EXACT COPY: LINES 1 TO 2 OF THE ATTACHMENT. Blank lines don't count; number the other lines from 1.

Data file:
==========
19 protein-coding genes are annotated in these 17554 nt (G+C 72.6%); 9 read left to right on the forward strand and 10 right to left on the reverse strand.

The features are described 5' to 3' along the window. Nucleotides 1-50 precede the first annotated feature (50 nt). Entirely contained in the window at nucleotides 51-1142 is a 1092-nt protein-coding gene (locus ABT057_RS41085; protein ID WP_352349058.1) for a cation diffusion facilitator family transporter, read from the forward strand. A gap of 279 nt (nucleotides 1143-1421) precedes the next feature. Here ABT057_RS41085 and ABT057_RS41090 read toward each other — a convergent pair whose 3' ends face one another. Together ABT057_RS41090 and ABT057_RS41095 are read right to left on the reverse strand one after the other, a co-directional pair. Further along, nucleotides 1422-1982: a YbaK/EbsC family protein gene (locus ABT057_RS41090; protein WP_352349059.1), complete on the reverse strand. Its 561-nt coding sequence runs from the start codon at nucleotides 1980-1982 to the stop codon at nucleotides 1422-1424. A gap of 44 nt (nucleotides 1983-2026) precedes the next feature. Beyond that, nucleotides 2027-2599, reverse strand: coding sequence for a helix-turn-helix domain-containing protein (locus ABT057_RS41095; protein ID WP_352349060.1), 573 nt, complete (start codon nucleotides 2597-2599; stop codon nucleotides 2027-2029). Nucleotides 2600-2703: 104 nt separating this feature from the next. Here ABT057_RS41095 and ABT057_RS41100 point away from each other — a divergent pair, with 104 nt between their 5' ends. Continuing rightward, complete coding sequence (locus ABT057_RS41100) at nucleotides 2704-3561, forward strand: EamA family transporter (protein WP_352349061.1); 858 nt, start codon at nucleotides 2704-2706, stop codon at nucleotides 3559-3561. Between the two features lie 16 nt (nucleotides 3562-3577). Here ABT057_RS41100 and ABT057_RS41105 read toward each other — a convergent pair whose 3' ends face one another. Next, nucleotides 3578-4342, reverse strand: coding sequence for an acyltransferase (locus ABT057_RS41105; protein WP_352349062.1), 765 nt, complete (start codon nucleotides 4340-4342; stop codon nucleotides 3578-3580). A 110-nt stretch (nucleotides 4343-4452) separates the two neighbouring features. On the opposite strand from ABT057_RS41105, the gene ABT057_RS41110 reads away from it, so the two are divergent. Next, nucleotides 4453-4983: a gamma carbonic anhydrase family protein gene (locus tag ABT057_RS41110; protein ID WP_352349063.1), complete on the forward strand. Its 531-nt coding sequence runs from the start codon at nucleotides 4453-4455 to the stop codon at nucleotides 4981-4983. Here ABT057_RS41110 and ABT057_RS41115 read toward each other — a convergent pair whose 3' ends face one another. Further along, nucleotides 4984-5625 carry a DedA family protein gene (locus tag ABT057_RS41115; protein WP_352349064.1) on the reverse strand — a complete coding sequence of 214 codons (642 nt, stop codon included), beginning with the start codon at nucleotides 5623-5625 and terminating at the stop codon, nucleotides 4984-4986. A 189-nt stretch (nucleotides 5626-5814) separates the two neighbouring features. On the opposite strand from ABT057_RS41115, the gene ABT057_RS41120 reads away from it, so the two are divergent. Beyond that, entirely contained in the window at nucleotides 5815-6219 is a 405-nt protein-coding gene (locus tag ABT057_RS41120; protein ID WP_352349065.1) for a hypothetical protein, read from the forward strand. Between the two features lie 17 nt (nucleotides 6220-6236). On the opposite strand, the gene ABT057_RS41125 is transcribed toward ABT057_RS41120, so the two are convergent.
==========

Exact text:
19 protein-coding genes are annotated in these 17554 nt (G+C 72.6%); 9 read left to right on the forward strand and 10 right to left on the reverse strand.

The features are described 5' to 3' along the window. Nucleotides 1-50 precede the first annotated feature (50 nt). Entirely contained in the window at nucleotides 51-1142 is a 1092-nt protein-coding gene (locus ABT057_RS41085; protein ID WP_352349058.1) for a cation diffusion facilitator family transporter, read from the forward strand. A gap of 279 nt (nucleotides 1143-1421) precedes the next feature. Here ABT057_RS41085 and ABT057_RS41090 read toward each other — a convergent pair whose 3' ends face one another. Together ABT057_RS41090 and ABT057_RS41095 are read right to left on the reverse strand one after the other, a co-directional pair. Further along, nucleotides 1422-1982: a YbaK/EbsC family protein gene (locus ABT057_RS41090; protein WP_352349059.1), complete on the reverse strand. Its 561-nt coding sequence runs from the start codon at nucleotides 1980-1982 to the stop codon at nucleotides 1422-1424. A gap of 44 nt (nucleotides 1983-2026) precedes the next feature. Beyond that, nucleotides 2027-2599, reverse strand: coding sequence for a helix-turn-helix domain-containing protein (locus ABT057_RS41095; protein ID WP_352349060.1), 573 nt, complete (start codon nucleotides 2597-2599; stop codon nucleotides 2027-2029). Nucleotides 2600-2703: 104 nt separating this feature from the next. Here ABT057_RS41095 and ABT057_RS41100 point away from each other — a divergent pair, with 104 nt between their 5' ends. Continuing rightward, complete coding sequence (locus ABT057_RS41100) at nucleotides 2704-3561, forward strand: EamA family transporter (protein WP_352349061.1); 858 nt, start codon at nucleotides 2704-2706, stop codon at nucleotides 3559-3561. Between the two features lie 16 nt (nucleotides 3562-3577). Here ABT057_RS41100 and ABT057_RS41105 read toward each other — a convergent pair whose 3' ends face one another. Next, nucleotides 3578-4342, reverse strand: coding sequence for an acyltransferase (locus ABT057_RS41105; protein WP_352349062.1), 765 nt, complete (start codon nucleotides 4340-4342; stop codon nucleotides 3578-3580). A 110-nt stretch (nucleotides 4343-4452) separates the two neighbouring features. On the opposite strand from ABT057_RS41105, the gene ABT057_RS41110 reads away from it, so the two are divergent. Next, nucleotides 4453-4983: a gamma carbonic anhydrase family protein gene (locus tag ABT057_RS41110; protein ID WP_352349063.1), complete on the forward strand. Its 531-nt coding sequence runs from the start codon at nucleotides 4453-4455 to the stop codon at nucleotides 4981-4983. Here ABT057_RS41110 and ABT057_RS41115 read toward each other — a convergent pair whose 3' ends face one another. Further along, nucleotides 4984-5625 carry a DedA family protein gene (locus tag ABT057_RS41115; protein WP_352349064.1) on the reverse strand — a complete coding sequence of 214 codons (642 nt, stop codon included), beginning with the start codon at nucleotides 5623-5625 and terminating at the stop codon, nucleotides 4984-4986. A 189-nt stretch (nucleotides 5626-5814) separates the two neighbouring features. On the opposite strand from ABT057_RS41115, the gene ABT057_RS41120 reads away from it, so the two are divergent. Beyond that, entirely contained in the window at nucleotides 5815-6219 is a 405-nt protein-coding gene (locus tag ABT057_RS41120; protein ID WP_352349065.1) for a hypothetical protein, read from the forward strand. Between the two features lie 17 nt (nucleotides 6220-6236). On the opposite strand, the gene ABT057_RS41125 is transcribed toward ABT057_RS41120, so the two are convergent.